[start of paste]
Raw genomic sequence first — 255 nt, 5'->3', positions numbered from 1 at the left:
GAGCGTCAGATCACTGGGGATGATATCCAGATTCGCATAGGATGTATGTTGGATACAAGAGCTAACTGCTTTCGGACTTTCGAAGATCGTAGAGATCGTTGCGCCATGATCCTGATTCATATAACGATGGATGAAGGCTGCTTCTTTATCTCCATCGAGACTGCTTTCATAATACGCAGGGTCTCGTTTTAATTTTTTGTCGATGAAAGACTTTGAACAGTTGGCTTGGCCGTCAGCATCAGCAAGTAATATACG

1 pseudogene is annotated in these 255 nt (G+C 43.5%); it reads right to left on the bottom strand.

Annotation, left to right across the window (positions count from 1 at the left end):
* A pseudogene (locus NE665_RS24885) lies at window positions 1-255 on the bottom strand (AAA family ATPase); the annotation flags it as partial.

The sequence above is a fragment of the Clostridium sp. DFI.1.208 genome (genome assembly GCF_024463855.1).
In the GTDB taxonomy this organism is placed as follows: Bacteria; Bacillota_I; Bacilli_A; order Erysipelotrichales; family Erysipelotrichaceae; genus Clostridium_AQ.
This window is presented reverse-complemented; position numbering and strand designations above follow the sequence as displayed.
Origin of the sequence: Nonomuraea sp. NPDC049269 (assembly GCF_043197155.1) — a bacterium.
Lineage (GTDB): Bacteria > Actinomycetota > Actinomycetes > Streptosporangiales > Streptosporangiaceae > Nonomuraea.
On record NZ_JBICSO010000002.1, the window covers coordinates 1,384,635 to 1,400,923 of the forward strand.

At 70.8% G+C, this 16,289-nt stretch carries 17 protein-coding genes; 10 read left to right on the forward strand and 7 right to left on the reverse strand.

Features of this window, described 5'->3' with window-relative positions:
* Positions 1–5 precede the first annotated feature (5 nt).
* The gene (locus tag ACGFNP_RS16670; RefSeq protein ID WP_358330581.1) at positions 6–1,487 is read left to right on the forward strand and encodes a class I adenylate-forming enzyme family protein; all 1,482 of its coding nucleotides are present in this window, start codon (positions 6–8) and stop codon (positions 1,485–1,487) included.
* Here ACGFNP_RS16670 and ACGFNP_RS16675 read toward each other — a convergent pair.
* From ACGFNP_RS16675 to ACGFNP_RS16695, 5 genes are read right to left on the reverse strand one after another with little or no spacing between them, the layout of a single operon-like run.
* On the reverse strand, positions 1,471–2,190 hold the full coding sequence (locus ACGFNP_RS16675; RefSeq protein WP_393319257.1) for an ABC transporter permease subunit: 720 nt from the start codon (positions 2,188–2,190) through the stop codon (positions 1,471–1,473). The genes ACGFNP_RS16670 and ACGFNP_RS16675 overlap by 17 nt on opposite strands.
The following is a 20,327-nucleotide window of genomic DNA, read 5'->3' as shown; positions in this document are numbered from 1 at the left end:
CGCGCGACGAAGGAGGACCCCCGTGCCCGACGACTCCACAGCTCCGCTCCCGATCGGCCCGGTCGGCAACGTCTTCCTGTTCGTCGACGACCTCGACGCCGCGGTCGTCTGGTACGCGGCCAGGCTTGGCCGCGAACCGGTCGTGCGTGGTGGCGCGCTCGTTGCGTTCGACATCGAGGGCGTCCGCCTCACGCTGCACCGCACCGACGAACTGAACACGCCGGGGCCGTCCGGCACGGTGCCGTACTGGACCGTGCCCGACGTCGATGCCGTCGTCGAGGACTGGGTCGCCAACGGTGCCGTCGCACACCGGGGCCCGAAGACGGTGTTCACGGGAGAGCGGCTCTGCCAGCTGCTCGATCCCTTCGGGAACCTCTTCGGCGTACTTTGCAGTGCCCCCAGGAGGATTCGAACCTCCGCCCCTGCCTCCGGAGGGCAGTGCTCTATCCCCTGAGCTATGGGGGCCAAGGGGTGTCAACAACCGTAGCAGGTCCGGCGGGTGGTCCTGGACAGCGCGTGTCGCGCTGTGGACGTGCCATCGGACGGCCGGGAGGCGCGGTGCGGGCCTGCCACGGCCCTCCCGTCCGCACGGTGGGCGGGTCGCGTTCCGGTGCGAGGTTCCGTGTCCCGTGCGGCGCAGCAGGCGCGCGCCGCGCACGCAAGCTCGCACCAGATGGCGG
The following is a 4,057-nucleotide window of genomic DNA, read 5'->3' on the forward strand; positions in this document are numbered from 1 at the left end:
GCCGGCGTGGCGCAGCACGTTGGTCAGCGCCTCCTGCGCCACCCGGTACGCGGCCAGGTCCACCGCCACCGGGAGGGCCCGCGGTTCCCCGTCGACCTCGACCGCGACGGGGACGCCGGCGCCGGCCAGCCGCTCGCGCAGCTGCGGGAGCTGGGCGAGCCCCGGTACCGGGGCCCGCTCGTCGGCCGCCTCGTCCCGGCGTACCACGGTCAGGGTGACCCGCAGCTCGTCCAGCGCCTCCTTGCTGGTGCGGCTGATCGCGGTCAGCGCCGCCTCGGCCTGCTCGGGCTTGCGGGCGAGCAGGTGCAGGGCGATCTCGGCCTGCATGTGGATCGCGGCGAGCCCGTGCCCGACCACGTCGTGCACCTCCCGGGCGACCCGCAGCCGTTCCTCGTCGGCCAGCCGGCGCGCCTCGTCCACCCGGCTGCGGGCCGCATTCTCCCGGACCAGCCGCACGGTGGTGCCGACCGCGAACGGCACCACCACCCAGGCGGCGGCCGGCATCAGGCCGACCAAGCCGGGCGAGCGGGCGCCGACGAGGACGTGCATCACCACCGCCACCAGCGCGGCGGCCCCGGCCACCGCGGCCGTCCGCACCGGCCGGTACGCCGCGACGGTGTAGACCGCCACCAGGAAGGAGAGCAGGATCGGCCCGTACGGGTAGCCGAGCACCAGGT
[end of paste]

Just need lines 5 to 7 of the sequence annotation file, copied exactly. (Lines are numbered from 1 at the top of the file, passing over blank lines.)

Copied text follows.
* A pseudogene (locus NE665_RS24885) lies at window positions 1-255 on the bottom strand (AAA family ATPase); the annotation flags it as partial.

The sequence above is a fragment of the Clostridium sp. DFI.1.208 genome (genome assembly GCF_024463855.1).
In the GTDB taxonomy this organism is placed as follows: Bacteria; Bacillota_I; Bacilli_A; order Erysipelotrichales; family Erysipelotrichaceae; genus Clostridium_AQ.